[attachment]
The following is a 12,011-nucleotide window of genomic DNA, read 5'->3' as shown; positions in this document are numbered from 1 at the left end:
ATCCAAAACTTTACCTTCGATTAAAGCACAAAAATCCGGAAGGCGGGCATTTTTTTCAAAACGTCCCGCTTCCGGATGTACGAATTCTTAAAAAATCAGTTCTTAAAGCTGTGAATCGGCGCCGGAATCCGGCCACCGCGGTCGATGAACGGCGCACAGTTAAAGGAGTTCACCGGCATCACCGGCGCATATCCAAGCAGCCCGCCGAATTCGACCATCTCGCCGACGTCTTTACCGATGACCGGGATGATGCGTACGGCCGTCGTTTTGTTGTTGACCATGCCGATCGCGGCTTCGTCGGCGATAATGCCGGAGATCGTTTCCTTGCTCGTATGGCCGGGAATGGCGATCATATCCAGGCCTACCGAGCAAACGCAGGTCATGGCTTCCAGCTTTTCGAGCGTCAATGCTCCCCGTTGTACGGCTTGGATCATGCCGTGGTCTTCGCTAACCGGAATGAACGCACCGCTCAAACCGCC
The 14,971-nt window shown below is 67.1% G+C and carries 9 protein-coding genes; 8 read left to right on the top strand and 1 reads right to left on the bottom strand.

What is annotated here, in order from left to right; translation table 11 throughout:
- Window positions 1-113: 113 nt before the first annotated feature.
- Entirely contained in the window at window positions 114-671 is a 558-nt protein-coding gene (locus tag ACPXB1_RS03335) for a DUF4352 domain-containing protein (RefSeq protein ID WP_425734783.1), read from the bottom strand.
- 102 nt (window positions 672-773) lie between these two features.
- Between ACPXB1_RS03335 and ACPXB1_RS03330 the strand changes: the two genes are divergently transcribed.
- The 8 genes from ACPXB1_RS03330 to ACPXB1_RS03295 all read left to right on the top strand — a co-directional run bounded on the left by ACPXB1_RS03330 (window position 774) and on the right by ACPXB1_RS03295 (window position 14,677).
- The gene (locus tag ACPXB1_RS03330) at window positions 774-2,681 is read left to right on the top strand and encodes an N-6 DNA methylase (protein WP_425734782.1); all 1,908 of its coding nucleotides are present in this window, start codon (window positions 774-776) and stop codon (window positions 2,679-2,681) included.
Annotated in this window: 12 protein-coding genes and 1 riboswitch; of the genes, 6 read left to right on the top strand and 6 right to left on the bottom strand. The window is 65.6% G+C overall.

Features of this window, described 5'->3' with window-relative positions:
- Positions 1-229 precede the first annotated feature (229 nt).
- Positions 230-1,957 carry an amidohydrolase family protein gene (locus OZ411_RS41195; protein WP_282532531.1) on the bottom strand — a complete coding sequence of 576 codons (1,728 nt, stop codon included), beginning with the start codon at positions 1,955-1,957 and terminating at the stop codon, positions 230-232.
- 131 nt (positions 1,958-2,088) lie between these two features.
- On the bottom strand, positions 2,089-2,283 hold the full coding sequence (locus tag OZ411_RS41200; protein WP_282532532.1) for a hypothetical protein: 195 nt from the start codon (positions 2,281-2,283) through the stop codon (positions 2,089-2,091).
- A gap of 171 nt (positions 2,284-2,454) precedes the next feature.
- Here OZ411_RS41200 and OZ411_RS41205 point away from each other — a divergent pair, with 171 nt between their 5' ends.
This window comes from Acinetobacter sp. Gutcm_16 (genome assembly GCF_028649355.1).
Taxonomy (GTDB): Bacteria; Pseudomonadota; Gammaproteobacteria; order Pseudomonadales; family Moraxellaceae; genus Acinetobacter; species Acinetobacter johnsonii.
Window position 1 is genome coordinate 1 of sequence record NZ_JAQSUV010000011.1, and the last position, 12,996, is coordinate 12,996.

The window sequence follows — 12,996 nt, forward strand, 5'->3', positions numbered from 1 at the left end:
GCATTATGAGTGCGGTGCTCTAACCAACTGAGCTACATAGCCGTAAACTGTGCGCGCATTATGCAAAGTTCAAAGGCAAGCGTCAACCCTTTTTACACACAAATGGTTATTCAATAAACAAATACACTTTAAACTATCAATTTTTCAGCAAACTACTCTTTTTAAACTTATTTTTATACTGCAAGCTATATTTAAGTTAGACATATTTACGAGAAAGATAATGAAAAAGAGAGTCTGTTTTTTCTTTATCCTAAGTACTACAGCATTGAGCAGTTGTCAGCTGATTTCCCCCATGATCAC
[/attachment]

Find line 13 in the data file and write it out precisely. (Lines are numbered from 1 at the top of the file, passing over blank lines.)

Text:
- Positions 1-229 precede the first annotated feature (229 nt).